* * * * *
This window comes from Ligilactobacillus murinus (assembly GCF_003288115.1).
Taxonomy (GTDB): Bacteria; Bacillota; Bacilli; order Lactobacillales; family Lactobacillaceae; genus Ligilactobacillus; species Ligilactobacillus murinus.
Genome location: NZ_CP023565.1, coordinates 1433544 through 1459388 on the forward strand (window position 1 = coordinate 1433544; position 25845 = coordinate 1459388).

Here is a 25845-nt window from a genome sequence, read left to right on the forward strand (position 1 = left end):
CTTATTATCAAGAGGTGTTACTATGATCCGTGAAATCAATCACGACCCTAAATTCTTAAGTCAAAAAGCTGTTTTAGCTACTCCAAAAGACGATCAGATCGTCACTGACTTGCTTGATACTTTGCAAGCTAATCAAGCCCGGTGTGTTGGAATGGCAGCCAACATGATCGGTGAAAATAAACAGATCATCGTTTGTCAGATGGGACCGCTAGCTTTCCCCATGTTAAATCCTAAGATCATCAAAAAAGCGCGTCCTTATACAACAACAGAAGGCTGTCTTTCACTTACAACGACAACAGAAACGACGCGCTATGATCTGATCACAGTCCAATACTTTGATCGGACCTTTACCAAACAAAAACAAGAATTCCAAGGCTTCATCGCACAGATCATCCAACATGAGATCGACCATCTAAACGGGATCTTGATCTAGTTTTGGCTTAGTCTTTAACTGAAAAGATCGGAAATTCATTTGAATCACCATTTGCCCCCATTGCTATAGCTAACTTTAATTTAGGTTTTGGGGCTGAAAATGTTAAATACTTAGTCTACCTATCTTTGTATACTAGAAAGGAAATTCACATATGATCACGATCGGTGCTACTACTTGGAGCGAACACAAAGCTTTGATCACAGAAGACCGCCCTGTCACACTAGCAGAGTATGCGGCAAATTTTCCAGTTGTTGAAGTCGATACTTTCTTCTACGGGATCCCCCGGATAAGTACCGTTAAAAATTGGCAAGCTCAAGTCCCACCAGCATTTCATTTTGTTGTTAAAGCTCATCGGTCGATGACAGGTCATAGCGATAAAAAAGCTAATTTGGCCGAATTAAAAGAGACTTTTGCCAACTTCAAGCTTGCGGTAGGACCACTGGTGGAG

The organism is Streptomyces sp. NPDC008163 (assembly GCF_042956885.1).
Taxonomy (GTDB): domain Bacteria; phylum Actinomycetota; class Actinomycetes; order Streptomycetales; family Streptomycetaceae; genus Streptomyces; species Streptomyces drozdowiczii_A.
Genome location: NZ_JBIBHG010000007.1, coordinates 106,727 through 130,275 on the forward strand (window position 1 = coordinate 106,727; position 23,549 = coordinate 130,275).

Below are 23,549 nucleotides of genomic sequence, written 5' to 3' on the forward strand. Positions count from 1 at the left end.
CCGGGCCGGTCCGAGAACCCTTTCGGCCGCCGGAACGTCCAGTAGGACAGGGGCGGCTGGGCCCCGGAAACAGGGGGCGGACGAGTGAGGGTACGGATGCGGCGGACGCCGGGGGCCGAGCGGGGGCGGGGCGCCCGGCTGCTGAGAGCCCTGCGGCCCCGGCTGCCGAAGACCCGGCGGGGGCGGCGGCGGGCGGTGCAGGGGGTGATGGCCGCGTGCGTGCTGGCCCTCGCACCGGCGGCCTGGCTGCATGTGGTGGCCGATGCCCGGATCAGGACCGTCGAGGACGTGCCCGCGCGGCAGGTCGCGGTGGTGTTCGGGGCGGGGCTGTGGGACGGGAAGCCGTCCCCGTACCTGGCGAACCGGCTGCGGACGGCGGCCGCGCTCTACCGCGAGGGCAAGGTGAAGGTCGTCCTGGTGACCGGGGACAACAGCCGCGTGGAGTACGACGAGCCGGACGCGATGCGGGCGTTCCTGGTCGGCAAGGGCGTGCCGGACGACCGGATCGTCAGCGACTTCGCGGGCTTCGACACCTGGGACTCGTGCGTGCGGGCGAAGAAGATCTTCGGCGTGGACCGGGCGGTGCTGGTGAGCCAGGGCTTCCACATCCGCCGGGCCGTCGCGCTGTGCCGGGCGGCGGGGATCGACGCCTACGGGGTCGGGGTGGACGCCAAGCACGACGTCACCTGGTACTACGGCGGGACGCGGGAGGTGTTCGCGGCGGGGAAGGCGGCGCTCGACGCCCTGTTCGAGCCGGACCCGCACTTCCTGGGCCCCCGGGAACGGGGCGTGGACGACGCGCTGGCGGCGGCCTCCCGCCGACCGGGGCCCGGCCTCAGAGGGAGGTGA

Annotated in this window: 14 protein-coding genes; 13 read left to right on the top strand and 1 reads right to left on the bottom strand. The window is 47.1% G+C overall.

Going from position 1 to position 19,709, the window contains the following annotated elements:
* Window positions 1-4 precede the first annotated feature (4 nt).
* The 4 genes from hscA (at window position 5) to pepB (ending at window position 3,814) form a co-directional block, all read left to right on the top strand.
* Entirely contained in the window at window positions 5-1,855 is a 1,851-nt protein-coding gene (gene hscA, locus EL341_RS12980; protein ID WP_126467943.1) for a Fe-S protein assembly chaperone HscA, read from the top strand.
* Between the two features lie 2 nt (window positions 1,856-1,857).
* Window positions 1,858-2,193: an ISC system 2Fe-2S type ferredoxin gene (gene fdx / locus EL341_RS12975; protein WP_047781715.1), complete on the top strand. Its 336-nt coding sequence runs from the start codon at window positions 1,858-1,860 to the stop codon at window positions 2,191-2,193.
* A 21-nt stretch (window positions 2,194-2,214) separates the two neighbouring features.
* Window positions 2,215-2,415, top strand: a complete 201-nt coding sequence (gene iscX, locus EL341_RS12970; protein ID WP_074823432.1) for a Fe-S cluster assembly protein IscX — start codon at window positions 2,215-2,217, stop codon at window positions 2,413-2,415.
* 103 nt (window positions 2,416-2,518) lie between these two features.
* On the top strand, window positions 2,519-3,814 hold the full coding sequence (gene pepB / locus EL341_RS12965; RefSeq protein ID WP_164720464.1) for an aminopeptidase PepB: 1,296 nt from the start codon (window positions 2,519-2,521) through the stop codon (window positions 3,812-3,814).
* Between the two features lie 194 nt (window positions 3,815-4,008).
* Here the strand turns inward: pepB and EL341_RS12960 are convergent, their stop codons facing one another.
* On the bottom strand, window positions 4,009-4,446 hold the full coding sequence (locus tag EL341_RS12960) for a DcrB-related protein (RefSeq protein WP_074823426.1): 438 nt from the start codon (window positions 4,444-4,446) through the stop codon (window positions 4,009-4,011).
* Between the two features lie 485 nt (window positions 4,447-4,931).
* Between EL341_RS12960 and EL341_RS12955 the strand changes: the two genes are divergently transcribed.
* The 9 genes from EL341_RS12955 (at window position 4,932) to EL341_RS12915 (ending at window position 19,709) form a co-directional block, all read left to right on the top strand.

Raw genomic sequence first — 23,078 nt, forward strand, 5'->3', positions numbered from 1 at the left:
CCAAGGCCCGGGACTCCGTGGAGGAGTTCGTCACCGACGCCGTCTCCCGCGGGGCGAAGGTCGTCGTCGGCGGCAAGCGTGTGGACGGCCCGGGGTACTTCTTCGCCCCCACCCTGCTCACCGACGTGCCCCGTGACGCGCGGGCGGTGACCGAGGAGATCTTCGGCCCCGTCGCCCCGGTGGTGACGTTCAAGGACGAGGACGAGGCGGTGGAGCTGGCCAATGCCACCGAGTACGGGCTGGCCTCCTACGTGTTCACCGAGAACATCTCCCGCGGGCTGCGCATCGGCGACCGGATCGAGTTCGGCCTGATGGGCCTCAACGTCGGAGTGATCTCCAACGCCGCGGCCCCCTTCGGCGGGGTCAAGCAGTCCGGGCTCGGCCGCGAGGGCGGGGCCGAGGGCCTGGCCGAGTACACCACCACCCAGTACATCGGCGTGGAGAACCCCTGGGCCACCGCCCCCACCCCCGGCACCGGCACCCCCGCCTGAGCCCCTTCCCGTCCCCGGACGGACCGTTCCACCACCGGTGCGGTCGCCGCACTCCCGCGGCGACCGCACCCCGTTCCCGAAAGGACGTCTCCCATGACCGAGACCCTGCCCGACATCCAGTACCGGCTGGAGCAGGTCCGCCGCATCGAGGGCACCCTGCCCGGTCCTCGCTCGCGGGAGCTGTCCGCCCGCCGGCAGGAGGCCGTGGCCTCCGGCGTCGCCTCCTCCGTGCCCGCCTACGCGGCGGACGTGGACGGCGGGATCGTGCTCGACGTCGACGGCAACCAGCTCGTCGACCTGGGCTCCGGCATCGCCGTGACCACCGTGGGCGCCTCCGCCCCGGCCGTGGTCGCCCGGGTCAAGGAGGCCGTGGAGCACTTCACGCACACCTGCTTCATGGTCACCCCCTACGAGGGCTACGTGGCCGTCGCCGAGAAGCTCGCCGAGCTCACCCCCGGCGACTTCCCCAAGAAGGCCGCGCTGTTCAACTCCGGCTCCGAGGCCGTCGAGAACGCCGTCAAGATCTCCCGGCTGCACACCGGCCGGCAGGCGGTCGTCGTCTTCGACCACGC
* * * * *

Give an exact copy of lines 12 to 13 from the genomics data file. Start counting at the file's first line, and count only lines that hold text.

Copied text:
Going from position 1 to position 19,709, the window contains the following annotated elements:
* Window positions 1-4 precede the first annotated feature (4 nt).